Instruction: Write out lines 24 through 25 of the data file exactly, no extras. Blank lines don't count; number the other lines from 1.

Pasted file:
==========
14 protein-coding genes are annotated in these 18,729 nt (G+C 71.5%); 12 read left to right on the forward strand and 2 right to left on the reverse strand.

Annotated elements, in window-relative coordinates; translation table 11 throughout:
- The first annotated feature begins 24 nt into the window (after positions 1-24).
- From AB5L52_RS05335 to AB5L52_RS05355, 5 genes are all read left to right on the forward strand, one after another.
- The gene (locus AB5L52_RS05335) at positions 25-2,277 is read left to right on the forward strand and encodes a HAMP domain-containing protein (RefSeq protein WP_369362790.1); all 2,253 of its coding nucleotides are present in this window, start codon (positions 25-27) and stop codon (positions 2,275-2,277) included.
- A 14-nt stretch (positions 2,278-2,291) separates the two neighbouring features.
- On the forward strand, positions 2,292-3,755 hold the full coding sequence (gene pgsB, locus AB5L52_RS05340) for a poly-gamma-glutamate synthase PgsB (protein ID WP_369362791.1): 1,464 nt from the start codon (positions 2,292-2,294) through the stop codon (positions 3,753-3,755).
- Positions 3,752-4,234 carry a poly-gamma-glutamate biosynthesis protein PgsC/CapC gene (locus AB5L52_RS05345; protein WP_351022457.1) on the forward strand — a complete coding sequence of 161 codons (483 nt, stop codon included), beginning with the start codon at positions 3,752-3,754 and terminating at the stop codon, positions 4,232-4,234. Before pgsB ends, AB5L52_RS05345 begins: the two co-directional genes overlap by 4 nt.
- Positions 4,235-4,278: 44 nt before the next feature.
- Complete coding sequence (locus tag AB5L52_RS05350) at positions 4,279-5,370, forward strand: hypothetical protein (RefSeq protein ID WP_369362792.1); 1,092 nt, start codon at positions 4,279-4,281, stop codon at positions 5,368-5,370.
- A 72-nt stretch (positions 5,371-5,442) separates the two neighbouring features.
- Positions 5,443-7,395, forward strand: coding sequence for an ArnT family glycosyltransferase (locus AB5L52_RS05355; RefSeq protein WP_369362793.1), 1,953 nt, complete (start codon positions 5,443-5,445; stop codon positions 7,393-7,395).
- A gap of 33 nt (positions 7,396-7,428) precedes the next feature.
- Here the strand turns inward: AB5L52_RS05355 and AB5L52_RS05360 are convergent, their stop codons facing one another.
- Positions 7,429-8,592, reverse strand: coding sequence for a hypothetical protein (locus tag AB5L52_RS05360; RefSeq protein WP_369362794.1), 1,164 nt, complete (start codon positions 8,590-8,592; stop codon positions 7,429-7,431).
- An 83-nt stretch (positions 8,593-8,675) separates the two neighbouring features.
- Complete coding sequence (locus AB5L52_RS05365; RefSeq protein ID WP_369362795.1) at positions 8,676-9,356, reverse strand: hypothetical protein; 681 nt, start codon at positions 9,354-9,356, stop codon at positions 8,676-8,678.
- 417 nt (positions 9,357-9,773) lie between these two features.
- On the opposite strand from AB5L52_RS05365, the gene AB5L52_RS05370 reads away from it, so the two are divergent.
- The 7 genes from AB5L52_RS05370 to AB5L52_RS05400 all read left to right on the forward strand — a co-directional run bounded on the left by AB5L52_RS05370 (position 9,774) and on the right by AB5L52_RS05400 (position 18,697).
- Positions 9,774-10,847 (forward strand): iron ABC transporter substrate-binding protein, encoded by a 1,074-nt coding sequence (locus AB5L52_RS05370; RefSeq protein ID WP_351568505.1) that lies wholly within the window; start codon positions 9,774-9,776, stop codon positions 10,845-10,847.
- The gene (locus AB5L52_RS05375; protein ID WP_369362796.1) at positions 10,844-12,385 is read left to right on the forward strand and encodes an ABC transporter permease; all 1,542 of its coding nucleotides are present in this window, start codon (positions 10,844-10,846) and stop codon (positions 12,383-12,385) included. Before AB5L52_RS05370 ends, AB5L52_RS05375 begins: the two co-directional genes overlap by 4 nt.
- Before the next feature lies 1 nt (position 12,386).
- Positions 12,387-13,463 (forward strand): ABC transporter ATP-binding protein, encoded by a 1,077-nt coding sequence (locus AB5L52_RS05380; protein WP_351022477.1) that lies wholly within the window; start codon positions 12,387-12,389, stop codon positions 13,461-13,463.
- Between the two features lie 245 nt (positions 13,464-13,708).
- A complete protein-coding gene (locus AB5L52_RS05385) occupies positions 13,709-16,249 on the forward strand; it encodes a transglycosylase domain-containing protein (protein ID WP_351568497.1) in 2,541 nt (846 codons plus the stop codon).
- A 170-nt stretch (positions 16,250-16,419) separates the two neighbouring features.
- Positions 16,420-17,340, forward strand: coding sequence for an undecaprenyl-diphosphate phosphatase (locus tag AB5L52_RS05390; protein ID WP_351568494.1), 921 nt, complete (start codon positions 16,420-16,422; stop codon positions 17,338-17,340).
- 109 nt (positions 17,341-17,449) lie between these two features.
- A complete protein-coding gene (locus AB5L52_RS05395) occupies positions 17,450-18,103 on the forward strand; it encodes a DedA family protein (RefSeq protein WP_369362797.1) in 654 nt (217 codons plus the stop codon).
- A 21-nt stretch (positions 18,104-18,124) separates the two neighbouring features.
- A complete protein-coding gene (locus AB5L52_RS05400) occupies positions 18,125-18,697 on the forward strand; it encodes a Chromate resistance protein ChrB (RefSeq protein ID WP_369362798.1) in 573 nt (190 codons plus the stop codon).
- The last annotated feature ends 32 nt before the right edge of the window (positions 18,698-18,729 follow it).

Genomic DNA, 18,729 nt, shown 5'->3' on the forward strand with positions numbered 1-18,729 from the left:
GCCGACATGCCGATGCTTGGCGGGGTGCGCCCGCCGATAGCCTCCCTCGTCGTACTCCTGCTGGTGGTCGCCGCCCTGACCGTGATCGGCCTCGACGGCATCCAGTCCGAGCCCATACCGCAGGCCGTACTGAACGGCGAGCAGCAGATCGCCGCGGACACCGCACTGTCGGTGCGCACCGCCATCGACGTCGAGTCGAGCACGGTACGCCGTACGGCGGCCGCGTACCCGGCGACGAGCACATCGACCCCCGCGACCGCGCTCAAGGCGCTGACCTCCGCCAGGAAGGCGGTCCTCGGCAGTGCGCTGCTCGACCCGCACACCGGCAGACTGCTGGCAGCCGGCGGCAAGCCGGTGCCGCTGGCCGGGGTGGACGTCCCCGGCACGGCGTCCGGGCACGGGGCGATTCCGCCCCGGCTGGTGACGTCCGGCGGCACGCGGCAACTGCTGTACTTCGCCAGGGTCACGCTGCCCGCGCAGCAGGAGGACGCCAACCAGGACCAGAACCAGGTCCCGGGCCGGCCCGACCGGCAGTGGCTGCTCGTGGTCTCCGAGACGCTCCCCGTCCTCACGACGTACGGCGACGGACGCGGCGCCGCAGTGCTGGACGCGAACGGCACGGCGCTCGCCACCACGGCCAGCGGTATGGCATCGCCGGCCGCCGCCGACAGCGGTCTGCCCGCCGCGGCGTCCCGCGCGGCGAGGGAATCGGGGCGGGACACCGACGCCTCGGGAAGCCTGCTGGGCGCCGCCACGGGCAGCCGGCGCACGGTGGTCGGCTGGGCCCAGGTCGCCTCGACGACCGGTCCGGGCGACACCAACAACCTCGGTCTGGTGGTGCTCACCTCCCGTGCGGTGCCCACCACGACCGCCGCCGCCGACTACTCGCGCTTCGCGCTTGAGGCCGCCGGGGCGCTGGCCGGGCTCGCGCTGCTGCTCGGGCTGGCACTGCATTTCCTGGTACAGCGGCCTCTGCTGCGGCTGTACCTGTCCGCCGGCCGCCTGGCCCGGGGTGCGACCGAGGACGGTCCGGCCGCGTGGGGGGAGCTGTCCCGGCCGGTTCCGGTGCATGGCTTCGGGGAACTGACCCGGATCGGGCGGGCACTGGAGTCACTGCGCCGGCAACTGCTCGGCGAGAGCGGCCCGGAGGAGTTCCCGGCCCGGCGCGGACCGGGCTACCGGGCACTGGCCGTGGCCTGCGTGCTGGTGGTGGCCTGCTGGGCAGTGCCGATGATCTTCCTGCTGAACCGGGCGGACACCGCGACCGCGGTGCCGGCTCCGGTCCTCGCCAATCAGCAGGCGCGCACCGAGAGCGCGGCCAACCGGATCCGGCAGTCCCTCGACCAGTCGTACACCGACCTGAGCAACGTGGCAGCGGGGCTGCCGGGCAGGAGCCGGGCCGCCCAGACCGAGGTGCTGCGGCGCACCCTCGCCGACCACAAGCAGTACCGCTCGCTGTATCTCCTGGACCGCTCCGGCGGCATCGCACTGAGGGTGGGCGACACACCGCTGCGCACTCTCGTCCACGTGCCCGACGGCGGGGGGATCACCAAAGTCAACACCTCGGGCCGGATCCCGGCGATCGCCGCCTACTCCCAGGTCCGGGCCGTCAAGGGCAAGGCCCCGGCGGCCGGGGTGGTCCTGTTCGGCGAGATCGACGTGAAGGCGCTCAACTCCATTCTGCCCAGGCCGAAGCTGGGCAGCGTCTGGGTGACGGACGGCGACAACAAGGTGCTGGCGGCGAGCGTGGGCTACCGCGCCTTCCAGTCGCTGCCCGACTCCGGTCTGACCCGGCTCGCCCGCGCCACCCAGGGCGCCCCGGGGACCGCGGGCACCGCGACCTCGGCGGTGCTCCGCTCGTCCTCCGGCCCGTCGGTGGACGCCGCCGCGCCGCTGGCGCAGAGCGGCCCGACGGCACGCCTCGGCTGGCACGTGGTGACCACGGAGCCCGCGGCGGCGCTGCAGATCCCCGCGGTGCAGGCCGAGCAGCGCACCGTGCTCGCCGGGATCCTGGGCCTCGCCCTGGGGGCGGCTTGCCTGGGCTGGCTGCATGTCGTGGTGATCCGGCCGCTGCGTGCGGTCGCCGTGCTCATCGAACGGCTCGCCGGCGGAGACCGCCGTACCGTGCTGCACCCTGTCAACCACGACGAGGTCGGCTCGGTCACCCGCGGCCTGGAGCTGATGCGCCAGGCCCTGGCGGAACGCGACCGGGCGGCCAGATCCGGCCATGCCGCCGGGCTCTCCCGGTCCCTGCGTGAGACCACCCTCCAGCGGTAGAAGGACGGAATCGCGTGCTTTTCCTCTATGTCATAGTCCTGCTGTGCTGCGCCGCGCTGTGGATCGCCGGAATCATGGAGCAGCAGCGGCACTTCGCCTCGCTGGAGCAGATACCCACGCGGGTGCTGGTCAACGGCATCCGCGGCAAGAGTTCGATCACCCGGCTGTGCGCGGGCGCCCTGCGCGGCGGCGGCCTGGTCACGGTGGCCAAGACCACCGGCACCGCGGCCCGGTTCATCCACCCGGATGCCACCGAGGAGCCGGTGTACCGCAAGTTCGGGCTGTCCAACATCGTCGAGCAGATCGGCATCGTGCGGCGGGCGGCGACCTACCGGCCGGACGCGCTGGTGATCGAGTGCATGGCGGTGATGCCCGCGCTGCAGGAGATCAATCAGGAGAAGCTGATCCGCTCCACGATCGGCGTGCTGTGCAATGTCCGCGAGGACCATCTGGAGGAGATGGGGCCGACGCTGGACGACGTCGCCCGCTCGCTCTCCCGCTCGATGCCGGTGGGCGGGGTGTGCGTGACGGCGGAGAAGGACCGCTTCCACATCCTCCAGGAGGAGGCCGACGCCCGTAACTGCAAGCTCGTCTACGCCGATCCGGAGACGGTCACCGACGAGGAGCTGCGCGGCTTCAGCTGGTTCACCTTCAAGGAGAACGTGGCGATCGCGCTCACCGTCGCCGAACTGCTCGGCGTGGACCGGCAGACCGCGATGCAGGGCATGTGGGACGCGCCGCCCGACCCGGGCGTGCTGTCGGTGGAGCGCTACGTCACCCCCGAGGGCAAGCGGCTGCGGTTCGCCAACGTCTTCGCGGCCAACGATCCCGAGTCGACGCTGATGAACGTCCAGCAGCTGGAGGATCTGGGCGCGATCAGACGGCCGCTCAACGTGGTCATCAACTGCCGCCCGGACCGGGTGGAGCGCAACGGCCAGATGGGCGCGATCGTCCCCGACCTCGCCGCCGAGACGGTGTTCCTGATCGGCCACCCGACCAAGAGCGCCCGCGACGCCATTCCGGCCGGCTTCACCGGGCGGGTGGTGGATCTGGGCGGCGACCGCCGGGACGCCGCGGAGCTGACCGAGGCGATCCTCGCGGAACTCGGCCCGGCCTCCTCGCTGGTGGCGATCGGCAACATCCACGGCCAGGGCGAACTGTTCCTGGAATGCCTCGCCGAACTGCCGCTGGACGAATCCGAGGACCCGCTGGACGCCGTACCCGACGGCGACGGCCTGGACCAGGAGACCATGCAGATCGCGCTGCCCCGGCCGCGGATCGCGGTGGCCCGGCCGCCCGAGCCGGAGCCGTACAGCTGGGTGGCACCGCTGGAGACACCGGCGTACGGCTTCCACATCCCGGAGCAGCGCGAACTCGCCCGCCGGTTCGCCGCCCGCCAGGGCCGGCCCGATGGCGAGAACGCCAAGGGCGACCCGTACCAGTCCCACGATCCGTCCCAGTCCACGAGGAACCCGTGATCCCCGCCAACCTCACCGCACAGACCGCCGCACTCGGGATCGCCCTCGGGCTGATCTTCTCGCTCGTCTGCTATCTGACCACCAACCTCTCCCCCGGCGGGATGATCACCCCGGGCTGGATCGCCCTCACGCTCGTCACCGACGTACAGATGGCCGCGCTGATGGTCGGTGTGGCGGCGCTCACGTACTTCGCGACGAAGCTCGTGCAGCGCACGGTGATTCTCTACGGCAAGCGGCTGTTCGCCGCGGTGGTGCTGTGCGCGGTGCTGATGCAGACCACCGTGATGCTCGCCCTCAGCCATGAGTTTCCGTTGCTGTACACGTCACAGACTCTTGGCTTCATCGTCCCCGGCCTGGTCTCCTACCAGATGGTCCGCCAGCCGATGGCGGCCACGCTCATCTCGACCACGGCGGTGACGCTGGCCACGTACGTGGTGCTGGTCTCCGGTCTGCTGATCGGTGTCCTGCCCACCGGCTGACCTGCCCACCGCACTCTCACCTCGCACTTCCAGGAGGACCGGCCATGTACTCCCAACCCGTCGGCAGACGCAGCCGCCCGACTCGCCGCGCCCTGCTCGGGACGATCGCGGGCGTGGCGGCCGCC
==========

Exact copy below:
- Positions 12,387-13,463 (forward strand): ABC transporter ATP-binding protein, encoded by a 1,077-nt coding sequence (locus AB5L52_RS05380; protein WP_351022477.1) that lies wholly within the window; start codon positions 12,387-12,389, stop codon positions 13,461-13,463.
- Between the two features lie 245 nt (positions 13,464-13,708).